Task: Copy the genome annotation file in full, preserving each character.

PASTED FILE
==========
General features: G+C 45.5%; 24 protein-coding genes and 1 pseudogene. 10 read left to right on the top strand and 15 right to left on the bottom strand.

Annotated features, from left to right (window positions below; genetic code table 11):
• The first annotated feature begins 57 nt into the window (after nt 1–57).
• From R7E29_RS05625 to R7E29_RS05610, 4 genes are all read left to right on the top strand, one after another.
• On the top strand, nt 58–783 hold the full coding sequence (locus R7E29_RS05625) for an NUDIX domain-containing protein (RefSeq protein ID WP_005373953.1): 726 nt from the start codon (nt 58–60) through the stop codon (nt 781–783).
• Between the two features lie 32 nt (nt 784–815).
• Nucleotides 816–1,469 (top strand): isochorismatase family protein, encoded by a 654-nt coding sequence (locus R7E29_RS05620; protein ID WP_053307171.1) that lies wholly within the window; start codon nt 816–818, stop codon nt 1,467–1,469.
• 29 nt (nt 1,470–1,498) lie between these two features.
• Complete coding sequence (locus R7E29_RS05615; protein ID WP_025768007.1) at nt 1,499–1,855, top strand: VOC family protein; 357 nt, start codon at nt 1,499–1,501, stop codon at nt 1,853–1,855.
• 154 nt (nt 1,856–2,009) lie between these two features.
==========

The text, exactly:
General features: G+C 45.5%; 24 protein-coding genes and 1 pseudogene. 10 read left to right on the top strand and 15 right to left on the bottom strand.

Annotated features, from left to right (window positions below; genetic code table 11):
• The first annotated feature begins 57 nt into the window (after nt 1–57).
• From R7E29_RS05625 to R7E29_RS05610, 4 genes are all read left to right on the top strand, one after another.
• On the top strand, nt 58–783 hold the full coding sequence (locus R7E29_RS05625) for an NUDIX domain-containing protein (RefSeq protein ID WP_005373953.1): 726 nt from the start codon (nt 58–60) through the stop codon (nt 781–783).
• Between the two features lie 32 nt (nt 784–815).
• Nucleotides 816–1,469 (top strand): isochorismatase family protein, encoded by a 654-nt coding sequence (locus R7E29_RS05620; protein ID WP_053307171.1) that lies wholly within the window; start codon nt 816–818, stop codon nt 1,467–1,469.
• 29 nt (nt 1,470–1,498) lie between these two features.
• Complete coding sequence (locus R7E29_RS05615; protein ID WP_025768007.1) at nt 1,499–1,855, top strand: VOC family protein; 357 nt, start codon at nt 1,499–1,501, stop codon at nt 1,853–1,855.
• 154 nt (nt 1,856–2,009) lie between these two features.